Karyotype (Trisomy 21, 13, 18)

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In this article

  • What is the karyotype?
  • Esame of the karyotype
  • Trisomy 21, 18 and 13

What is the karyotype?

The karyotype is the chromosomal inheritance of an individual, that is, the set of his chromosomes. Inside the chromosomes are contained i genes have been identified., which represents the "memory" of all the information that each of our cells needs to do their job correctly.

In the human species, the normal karyotype is of 46 chromosomes, two of which determine the sex of the person: two X chromosomes in females, one X and one Y in males. The others are equal to two by two in terms of dimensions and functions and are identified with a progressive numbering from 1 to 23.

Karyotype abnormality

When the number or structure of chromosomes deviates from the standard model we speak of anomalies of the karyotype, chromosomal malformations that determine conditions of physical and / or cognitive handicap in the unborn child.

The most frequent karyotype anomalies are the trisomie, in which, instead of a pair, there are three identical chromosomes: the best known is Down's Syndrome, or trisomy 21. Others are those of chromosomes 13 (Syndrome in Patau) e 18 (Edwards syndrome). Then there are the monosomy, with only one chromosome instead of two: for example the Turner syndrome, in which there is only one X. These syndromes usually accompany the presence of fetal malformations and may be associated with mental retardation.

The presence of these anomalies can be detected in the prenatal diagnosis through a special exam.

Read also: The dictionary of pregnancy

Esame of the karyotype

The examination of the karyotype (or chromosome map) is performed by analyzing a sample of cells taken through amniocentesis or CVS operations and allows to view chromosomes under the microscope to observe its structure and the 23 pairs. This examination, as already anticipated, allows to identify any anomalies:

  • Numerical anomalies: they occur in the presence of a number of chromosomes other than 46. The aforementioned trisomies and monosomies (such as Turner Syndrome) belong to this category.
  • Structural anomalies: occur in the presence of chromosomal malformations such as the loss of a fragment (dejection), the detachment of a fragment of chromosome that fits again in the same place, but rotated 180 degrees (reversal), the doubling of a chromosome fragment (duplication) or the exchange of a genetic fragment between two different chromosomes (translocation)

While the numerical anomalies always have serious consequences on the individual, in some cases the structural anomalies can manifest themselves with less serious effects. Balanced translocation, for example, has as its only consequence the difficulty of procreation.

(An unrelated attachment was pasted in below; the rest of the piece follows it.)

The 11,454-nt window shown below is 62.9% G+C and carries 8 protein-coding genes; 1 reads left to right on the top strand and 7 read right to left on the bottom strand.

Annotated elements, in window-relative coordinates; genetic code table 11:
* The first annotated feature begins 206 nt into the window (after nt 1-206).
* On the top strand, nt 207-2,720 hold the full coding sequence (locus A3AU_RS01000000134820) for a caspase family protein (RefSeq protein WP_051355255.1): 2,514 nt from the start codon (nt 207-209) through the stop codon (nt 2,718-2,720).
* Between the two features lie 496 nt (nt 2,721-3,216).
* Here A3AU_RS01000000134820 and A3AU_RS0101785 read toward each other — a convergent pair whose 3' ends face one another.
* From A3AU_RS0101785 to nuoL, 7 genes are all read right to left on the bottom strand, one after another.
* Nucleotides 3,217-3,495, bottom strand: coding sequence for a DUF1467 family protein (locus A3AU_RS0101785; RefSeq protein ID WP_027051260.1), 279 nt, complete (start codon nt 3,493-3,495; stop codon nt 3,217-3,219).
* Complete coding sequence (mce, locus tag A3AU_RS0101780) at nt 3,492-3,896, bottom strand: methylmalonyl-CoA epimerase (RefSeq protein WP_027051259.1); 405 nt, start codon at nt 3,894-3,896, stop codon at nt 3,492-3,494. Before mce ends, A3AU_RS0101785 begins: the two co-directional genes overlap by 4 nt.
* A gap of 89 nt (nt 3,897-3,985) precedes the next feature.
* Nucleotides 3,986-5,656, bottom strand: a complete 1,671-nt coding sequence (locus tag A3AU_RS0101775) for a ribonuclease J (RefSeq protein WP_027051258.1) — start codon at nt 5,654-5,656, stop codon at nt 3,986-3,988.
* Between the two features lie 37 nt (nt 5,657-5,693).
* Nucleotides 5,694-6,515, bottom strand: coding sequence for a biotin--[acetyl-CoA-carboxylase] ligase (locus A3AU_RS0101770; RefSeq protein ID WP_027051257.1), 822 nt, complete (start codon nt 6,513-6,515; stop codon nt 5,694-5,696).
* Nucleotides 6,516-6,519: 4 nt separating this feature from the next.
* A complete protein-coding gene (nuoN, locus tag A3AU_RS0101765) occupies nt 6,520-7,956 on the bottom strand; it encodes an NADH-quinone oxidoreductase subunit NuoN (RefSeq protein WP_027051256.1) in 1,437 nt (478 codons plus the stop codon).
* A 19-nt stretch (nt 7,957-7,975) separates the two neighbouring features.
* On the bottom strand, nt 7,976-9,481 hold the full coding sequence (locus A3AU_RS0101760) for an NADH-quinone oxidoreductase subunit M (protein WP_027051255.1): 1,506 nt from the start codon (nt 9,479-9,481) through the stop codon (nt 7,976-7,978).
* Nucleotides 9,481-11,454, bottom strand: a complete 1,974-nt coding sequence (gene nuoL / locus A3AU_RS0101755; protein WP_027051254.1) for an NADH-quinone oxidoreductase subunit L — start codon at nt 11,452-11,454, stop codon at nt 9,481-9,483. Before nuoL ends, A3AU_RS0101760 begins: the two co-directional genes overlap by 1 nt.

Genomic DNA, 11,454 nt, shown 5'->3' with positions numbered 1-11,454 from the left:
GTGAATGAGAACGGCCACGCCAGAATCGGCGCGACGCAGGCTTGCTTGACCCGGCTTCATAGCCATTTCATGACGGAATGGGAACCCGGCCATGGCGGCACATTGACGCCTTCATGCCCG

When does the exam take place?

Karyotype examination can be done at different times in an individual's life

  • After birth is prescribed in the case of suspected of a chromosomal condition at risk.
  • In adulthood it is normally performed when faced with problems in procreation (infertility or continuous abortions)

In prenatal period the test is done to identify any chromosomal abnormalities in the fetus.

The times for get the outcome they vary from 2-3 weeks (prenatal setting) to 2-3 months.

Trisomy 21, 18 and 13

La trisomy it is a genetic condition in which an individual's cells have an extra chromosome. There are various types of trisomies, which are distinguished on the basis of the chromosome number which features the triplet instead of the pair. Trisomy 21, for example, is so called because the anomaly occurs on chromosome 21.

The most common types of trisomy are:

  • Trisomy 21 or Down Syndrome: the best known condition. It involves cognitive delays of different entities, characteristic somatic traits and motor difficulties of different entities. Some individuals manage to live for several decades.
  • Trisomy 18 or Edward's Syndrome:most of the children who suffer from it are born dead or die within a few days. In the very few cases where the individual survives more than a few years, the physical consequences translate into skeletal and cardiovascular abnormalities, breathing difficulties and cognitive handicaps.
  • Trisomy 13 or Patau Syndrome: when it does not lead to the immediate death of the newborn, this chromosomal condition involves physical malformations (particularly evident in the head, often undersized and in the feet) and severe cognitive deficits. Cases of babies surviving beyond one year of birth are very rare.

FONTI: National Human Genome Research Institute; Nature Education; MedlinePlus

Questions and answers

What is the karyotype examination used for?

Carotype examination is used to identify any chromosomal abnormalities such as trisomies.

When is the karyotype examination done?

The karyotype examination is performed when chromosomal abnormalities are suspected in the unborn child or, in adulthood, to ascertain the causes behind a reproductive difficulty.

What is the karyotype?

It is the set of chromosomes present in the cell of an individual.

- Updated on 16.09.2022

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  • genetic diseases
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  • dictionary of pregnancy
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